concentrate on jamming. There wasn't a whole lot I knew about
blocking. This was about to change.
Our third bout (second with me playing)
was zooming up, I just managed to get in on my 3 A's (Attitude,
Ability and Attendance) and I was excited to bout again, it had been
an age. Since the last bout I'd learned a lot more about strategy
and technique, but my endurance was still suffering. Also since the
last bout, a name change! The Edge just wasn't cutting it, and
during a photo shoot the ever present Abby Dasher piped up that due
to my colourful exterior I should look at a play on 'Rainbow Brite'
for a name. Rainbow Smite was born, and she's never looked back.
So, we were all set to play the Furness
Firecrackers. I was an 'emergancy' jammer, and was really hoping to
be called upon. My blocking was still at the baby stage, I'd still
spent most of my time concentrating on jamming. The bout was
intense, it was hard work, and I was not at all impressed with my
blocking, I just didn't seem to understand what was going on most of
the time, and I was not called on to jam. Oh... and we won :D
Finally a win for the Furies, we were ecstatic.
I was pretty disappointed. It took me
a long time to look at the footage. But when I did it helped me to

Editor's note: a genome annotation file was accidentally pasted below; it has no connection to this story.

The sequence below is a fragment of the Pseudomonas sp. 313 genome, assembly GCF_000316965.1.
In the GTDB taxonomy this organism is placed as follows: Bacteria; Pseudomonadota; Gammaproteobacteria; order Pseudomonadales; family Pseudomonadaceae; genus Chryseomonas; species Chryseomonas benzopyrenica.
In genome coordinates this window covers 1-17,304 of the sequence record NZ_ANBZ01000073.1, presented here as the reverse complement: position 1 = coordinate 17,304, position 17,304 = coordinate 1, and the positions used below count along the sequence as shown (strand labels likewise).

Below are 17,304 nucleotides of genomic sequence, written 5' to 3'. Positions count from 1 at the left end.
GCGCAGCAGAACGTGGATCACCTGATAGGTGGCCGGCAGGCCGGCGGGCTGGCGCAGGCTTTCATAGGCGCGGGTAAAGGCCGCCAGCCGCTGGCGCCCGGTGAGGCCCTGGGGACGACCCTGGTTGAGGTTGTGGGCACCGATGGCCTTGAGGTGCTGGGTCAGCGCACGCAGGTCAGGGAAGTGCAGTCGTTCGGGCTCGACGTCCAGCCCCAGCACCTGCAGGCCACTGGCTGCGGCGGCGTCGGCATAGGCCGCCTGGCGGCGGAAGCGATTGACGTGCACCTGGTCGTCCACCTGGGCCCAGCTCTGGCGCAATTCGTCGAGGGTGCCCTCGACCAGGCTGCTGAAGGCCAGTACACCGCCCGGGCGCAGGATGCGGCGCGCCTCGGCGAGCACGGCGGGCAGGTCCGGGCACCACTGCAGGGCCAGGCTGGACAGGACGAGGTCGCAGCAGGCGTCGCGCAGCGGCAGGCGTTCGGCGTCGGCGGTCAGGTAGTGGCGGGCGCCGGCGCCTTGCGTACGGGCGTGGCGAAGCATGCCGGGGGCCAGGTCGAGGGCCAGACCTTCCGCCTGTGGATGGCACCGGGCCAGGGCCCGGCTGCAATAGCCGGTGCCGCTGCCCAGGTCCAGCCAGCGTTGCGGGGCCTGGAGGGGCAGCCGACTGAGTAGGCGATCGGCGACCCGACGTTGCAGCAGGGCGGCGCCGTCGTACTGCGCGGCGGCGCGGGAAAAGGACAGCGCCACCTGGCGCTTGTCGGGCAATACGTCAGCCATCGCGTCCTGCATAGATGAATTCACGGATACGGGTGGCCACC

realise what I could do better (I can't recommend shooting your bouts
enough! So much happens in the heat of the moment that you forget
later... think about it ;) ). It seemed blocking was my future, so
when I went along to take part in a Mixed bout in Liverpool at the
end of the month, I threw myself into that (my team won).
October saw a Captain change for the
Furies, Mah-Rollin left us to join the Checkerbroads and Bootay
Treatment stepped up as new Captain! It saw a change for me too.
Most of the previous year I'd been only focussing on jamming, I was
sad about how my path was changing, but once I embraced it I decided
I was going to be the best blocker I could be! And I really started
getting into it! I used my jammer head to figure out where the
jammer would like/need me to be. I got my head around c shaped walls
and various other drills and really started to feel where I was
needed on the track.
By this stage I really started to feel
like I was getting back into it. I was getting my confidence back.
Things were finally starting to stick, I really felt like I'd got my
head around how this game worked. I was getting on so much better
with my teammates and it really started to feel like we were getting
close to 'group mind'. The only downside with this month was that my